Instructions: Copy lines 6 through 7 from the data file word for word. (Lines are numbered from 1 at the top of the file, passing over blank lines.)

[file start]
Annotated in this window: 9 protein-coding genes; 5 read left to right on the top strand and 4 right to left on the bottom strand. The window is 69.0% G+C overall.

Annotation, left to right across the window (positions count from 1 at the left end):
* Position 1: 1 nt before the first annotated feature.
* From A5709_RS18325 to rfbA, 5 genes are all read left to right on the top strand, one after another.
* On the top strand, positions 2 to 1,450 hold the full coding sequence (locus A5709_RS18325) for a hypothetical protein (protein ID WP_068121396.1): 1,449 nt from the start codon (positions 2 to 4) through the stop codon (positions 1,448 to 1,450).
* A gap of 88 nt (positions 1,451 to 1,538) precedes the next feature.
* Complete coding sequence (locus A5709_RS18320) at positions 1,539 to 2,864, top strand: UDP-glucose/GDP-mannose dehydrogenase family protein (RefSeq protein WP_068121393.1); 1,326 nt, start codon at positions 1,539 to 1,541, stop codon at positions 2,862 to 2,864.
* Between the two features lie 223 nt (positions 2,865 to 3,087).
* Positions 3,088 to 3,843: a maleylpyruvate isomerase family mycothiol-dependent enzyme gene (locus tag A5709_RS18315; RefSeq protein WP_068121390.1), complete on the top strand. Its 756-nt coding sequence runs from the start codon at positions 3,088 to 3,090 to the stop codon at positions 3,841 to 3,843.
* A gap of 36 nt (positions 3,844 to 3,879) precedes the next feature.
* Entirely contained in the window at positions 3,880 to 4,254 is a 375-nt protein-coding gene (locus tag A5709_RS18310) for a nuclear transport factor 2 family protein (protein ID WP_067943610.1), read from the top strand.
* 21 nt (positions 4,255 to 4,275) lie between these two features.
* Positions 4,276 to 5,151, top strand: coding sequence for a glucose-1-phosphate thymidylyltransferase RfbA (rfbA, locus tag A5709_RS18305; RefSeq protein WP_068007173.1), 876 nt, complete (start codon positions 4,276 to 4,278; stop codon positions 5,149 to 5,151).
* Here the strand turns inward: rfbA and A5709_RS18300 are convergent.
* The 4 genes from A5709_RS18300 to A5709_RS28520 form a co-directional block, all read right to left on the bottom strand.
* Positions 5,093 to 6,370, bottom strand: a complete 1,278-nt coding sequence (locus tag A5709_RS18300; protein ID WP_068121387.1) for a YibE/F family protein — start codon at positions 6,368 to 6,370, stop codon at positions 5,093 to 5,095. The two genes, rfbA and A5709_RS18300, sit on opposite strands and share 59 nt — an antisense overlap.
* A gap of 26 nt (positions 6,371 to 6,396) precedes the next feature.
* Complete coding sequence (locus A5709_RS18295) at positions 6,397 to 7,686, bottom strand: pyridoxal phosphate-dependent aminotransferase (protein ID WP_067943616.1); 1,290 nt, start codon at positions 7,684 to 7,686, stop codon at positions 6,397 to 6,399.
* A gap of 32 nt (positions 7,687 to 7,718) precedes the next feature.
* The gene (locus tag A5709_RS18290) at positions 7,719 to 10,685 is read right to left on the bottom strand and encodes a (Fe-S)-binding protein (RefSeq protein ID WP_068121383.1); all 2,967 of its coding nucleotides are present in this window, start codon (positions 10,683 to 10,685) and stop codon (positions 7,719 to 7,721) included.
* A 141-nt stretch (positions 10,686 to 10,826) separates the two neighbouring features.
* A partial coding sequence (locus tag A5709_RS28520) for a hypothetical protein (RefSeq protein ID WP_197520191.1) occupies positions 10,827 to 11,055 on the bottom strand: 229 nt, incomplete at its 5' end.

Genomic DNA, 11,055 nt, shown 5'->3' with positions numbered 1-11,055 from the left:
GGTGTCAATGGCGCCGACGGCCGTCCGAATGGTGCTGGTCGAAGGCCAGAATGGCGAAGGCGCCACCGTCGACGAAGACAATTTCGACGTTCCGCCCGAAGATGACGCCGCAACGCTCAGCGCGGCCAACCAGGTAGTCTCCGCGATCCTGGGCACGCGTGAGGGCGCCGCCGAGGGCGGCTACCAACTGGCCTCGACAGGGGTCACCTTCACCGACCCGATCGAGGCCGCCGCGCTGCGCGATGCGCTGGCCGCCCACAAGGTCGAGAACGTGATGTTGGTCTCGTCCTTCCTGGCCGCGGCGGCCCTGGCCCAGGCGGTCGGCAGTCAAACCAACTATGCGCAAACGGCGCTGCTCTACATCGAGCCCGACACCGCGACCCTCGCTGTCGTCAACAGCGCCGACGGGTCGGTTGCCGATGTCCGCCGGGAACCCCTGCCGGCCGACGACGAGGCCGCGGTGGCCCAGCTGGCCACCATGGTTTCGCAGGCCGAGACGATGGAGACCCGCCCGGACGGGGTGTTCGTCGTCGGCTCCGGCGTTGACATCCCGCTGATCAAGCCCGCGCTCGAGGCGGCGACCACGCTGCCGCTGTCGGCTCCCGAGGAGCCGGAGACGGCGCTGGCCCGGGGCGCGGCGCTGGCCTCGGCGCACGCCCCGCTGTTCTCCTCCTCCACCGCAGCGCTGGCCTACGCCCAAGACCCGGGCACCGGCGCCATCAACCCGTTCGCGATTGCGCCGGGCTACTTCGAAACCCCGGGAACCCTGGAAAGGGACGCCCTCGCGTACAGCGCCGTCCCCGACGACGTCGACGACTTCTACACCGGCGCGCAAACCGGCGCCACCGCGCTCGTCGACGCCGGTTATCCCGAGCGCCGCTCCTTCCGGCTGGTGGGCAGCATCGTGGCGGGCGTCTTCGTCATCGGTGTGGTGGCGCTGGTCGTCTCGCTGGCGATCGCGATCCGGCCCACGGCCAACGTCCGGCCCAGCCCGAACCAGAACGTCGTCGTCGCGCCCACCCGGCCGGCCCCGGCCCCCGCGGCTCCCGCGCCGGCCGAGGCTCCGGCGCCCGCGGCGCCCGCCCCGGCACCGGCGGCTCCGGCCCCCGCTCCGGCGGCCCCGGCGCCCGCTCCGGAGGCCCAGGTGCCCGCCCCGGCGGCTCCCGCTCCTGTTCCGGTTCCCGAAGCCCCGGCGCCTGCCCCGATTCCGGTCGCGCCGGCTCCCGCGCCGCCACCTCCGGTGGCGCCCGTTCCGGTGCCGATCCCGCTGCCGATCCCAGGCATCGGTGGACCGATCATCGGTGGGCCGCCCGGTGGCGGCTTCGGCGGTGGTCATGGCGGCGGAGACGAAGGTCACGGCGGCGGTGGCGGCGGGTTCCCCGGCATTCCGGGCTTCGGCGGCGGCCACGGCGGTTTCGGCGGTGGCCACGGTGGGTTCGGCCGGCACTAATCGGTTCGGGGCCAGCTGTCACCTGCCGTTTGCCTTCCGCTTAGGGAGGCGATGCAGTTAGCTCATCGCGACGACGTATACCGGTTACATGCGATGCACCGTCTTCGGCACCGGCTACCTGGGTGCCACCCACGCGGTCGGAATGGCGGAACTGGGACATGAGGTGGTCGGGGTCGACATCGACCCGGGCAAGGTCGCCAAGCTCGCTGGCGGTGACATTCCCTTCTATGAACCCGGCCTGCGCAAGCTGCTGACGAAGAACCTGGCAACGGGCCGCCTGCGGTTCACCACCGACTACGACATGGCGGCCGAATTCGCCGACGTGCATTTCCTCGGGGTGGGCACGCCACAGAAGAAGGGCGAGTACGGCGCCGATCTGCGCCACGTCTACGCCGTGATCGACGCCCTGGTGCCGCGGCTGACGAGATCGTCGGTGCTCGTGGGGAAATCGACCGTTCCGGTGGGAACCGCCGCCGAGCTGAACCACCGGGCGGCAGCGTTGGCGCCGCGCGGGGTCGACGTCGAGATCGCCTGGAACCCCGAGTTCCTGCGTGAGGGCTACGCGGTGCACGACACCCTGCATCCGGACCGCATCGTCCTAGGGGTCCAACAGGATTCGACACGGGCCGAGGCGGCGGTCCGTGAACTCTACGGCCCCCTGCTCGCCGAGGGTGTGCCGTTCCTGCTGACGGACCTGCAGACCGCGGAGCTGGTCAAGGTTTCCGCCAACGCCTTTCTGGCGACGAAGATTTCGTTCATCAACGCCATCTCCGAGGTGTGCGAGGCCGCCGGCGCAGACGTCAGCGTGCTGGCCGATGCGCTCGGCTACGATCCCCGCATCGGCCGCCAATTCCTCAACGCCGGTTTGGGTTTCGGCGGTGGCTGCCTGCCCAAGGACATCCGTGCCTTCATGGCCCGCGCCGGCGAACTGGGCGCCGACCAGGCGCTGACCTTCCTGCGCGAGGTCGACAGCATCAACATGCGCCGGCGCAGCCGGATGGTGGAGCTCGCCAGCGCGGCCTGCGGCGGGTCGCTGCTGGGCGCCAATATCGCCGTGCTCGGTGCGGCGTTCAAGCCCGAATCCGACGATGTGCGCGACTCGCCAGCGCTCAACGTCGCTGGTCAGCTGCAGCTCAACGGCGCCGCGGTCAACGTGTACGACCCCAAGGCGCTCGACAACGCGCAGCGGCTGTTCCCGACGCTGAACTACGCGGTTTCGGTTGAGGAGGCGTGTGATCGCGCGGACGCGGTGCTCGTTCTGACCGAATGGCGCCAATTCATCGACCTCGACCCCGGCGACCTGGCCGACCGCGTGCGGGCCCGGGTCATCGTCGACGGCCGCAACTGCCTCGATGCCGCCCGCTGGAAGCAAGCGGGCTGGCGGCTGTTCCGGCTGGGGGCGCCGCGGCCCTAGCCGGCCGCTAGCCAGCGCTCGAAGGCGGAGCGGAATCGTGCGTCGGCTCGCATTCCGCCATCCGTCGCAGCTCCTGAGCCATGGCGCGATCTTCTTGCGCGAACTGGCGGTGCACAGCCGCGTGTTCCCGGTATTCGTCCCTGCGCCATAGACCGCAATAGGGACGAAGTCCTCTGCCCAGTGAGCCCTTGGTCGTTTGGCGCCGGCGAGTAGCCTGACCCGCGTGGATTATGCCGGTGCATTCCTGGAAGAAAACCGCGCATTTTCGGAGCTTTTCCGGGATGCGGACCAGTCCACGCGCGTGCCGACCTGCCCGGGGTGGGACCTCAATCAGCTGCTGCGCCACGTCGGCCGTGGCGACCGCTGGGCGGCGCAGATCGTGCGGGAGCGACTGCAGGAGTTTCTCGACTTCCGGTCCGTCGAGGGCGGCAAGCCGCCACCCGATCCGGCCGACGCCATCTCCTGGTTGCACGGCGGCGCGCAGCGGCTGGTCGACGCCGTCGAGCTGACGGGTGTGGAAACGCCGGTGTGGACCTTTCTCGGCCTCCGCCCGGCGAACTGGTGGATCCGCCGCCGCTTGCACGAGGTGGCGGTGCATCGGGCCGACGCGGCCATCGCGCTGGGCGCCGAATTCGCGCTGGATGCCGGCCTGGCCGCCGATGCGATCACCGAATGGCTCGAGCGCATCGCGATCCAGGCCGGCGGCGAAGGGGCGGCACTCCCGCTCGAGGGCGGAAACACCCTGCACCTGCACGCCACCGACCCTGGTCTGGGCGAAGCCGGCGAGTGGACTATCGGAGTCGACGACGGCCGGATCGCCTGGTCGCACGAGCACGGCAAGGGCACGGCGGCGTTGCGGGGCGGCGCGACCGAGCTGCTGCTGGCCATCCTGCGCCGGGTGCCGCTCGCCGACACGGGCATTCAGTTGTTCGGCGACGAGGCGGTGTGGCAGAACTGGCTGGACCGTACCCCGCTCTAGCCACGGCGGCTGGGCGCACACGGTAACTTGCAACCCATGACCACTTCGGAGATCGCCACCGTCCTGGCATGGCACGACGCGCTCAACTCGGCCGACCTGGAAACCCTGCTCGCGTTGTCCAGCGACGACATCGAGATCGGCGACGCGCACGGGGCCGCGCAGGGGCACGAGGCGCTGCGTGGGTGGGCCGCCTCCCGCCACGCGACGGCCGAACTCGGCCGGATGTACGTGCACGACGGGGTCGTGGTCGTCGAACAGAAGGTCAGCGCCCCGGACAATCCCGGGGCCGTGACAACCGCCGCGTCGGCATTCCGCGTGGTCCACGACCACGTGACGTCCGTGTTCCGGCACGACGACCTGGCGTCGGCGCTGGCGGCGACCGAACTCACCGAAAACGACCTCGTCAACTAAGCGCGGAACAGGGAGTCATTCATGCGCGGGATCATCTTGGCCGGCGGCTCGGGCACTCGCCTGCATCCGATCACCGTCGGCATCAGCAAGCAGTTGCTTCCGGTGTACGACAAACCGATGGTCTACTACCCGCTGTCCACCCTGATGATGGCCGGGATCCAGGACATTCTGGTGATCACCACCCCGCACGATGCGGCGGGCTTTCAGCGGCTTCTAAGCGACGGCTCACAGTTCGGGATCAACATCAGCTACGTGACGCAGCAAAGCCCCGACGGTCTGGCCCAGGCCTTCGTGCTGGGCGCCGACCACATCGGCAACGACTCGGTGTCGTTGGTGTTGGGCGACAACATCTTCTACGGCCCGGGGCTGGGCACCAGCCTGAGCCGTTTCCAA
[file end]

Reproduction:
* A gap of 88 nt (positions 1,451 to 1,538) precedes the next feature.
* Complete coding sequence (locus A5709_RS18320) at positions 1,539 to 2,864, top strand: UDP-glucose/GDP-mannose dehydrogenase family protein (RefSeq protein WP_068121393.1); 1,326 nt, start codon at positions 1,539 to 1,541, stop codon at positions 2,862 to 2,864.